Reading through some of the writing of Frankfurt school philosopher, Theodor Adorno, it becomes extremely clear that mass culture is what he believes to be the fault of many of the world’s problems as well as symptom of them too; a false enlightenment perhaps, which is the product of simply being unable to accept a world after the end of the Second World War and, more specifically, the holocaust. Though some of his writings on mass culture, music and film are before 1946, they not only predict the full circle of the enlightenment producing an act such as the holocaust but also deny the artistic and creative merit of most forms of popular mass culture.

At the time this would have been jazz, blues and the like (as well as numerous classical composers) but also extended to film and film music. With this in mind, the concept of an Adornian film is almost impossible to conceive; its mere form automatically negates even the most artistic and complex of cinema into the “enlightenment by mass deception” category making it a lie to Adorno. Yet there is one film that feels explicitly Adornian, even going so far as to show a number of his ideologies through character moments. This film is Pier Paolo Pasolini’s Salò, or The 120 Days Sodom (1975).

There are a number of reasons for this though some are more general than others. Adorno’s Marxist-Freud based arguments make far too many assumptions to be taken as a general rule. They fit nicely onto modern fallacies such as popular chart music and perhaps even multi-plex fodder, the idea being that they are consumed and consumed in extremely easy way. They cannot possibly acknowledge any part of the human condition or show an acknowledgement of the past’s atrocities. These consumerist forms are designed to help hide these acknowledgments away. They cannot accept the failure of the enlightenment or believe in fighting fascism as the concept itself does not fit into the mass cultural world unless purified or reformed into a more safe and digestible version.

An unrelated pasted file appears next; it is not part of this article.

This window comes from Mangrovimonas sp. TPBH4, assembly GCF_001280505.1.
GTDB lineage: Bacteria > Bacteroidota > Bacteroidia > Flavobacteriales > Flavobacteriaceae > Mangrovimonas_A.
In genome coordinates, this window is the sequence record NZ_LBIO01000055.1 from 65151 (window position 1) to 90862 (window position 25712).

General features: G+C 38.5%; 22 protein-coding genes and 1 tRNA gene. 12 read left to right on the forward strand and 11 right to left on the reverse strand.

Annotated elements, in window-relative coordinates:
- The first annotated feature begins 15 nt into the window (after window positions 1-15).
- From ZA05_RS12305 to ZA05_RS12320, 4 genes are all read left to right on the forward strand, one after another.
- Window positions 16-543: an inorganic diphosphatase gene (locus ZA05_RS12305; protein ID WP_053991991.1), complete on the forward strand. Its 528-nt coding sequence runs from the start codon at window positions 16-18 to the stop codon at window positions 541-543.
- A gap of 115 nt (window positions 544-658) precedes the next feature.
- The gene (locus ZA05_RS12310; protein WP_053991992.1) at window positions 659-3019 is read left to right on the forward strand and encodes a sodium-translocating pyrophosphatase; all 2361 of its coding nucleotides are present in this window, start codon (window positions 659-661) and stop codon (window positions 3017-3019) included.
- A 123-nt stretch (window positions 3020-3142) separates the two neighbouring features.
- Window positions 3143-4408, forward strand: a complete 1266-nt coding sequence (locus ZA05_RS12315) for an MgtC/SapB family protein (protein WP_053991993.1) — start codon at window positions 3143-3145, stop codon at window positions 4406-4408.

Salò does not present itself as a consumable product even if its form is so and cannot be viewed through a regressive light. This is beyond a horror film or any other film built on the premise of shock value which often takes advantage of society’s constant desensitised nature. Salò instead presents a fascism that is as ugly as its real-life counterpart. The actions of the four fascists, dictated vaguely by the Marquis de Sade’s narratives, are extreme but not simply for the sake of showing fascism itself to be evil. By making the visual actions of the film completely impossible to withstand (at least to most exempting the most desensitised of viewers) fascism is shown to be ugly but also the product of wilful neglect and lack of action against its own ideologies.

Adorno famously quoted that “Auschwitz begins wherever someone looks at a slaughterhouse and thinks: they’re only animals.” This is given a visual form when the young people are gathered up, stripped, forced to wear dog collars and beg for food before being abused. This again isn’t purely Adornian but a coincidental sharing of values; both creators believing fascism and the actions that come from it start off with a basic ignorance towards the importance of life.

This may raise the question of how the film is Adornian. The film, no matter how its form has the potential to be consumed on a mass level, is not able to merely be viewed eating popcorn and relaxing with friends. The switching off that Adorno feared (and Pasolini also for that matter with his enraged views of the political left student movement that, in his opinion, did exactly the same) is impossible. The film is no longer a passive experience but one that, if stuck with, cannot be escaped. Its moral questioning is unavoidable in the same way that the plight of humanity and the true emotional self was unavoidable while listening to the music of Schoenberg. Adorno found beauty in the chaos of Schoenberg’s music because it used technical methods to convey a defined “real” rather than the composer’s contemporaries who sought sanctuary in post-romanticism and impressionism.